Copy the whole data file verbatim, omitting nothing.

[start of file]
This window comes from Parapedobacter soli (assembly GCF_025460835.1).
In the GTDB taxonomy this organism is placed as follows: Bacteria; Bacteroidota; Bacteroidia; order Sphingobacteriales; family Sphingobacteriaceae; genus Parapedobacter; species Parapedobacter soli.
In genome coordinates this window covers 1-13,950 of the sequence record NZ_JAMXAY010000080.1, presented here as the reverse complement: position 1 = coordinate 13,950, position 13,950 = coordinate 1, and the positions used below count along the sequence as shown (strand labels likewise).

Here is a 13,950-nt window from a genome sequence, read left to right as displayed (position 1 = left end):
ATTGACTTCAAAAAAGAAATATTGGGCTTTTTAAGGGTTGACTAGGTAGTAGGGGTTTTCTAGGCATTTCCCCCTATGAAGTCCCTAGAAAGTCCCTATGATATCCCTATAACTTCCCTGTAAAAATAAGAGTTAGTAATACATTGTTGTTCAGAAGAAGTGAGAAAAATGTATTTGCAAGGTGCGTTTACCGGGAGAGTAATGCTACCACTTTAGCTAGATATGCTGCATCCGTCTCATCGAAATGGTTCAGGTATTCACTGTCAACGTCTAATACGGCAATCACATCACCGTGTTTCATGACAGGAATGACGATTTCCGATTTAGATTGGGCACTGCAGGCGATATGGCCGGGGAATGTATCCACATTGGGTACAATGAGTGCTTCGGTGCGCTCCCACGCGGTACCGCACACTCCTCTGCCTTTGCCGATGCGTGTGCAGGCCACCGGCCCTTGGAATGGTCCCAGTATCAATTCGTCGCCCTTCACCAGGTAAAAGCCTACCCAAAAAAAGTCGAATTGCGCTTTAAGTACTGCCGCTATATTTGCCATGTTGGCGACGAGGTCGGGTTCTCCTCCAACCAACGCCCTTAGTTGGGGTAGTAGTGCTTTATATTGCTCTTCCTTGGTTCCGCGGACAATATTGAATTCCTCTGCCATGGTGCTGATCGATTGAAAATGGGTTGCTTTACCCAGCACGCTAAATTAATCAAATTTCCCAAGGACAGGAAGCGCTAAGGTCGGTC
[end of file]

This window comes from Parapedobacter soli (assembly GCF_025460835.1).
In the GTDB taxonomy this organism is placed as follows: Bacteria; Bacteroidota; Bacteroidia; order Sphingobacteriales; family Sphingobacteriaceae; genus Parapedobacter; species Parapedobacter soli.
In genome coordinates this window covers 1-13,950 of the sequence record NZ_JAMXAY010000080.1, presented here as the reverse complement: position 1 = coordinate 13,950, position 13,950 = coordinate 1, and the positions used below count along the sequence as shown (strand labels likewise).

Here is a 13,950-nt window from a genome sequence, read left to right as displayed (position 1 = left end):
ATTGACTTCAAAAAAGAAATATTGGGCTTTTTAAGGGTTGACTAGGTAGTAGGGGTTTTCTAGGCATTTCCCCCTATGAAGTCCCTAGAAAGTCCCTATGATATCCCTATAACTTCCCTGTAAAAATAAGAGTTAGTAATACATTGTTGTTCAGAAGAAGTGAGAAAAATGTATTTGCAAGGTGCGTTTACCGGGAGAGTAATGCTACCACTTTAGCTAGATATGCTGCATCCGTCTCATCGAAATGGTTCAGGTATTCACTGTCAACGTCTAATACGGCAATCACATCACCGTGTTTCATGACAGGAATGACGATTTCCGATTTAGATTGGGCACTGCAGGCGATATGGCCGGGGAATGTATCCACATTGGGTACAATGAGTGCTTCGGTGCGCTCCCACGCGGTACCGCACACTCCTCTGCCTTTGCCGATGCGTGTGCAGGCCACCGGCCCTTGGAATGGTCCCAGTATCAATTCGTCGCCCTTCACCAGGTAAAAGCCTACCCAAAAAAAGTCGAATTGCGCTTTAAGTACTGCCGCTATATTTGCCATGTTGGCGACGAGGTCGGGTTCTCCTCCAACCAACGCCCTTAGTTGGGGTAGTAGTGCTTTATATTGCTCTTCCTTGGTTCCGCGGACAATATTGAATTCCTCTGCCATGGTGCTGATCGATTGAAAATGGGTTGCTTTACCCAGCACGCTAAATTAATCAAATTTCCCAAGGACAGGAAGCGCTAAGGTCGGTC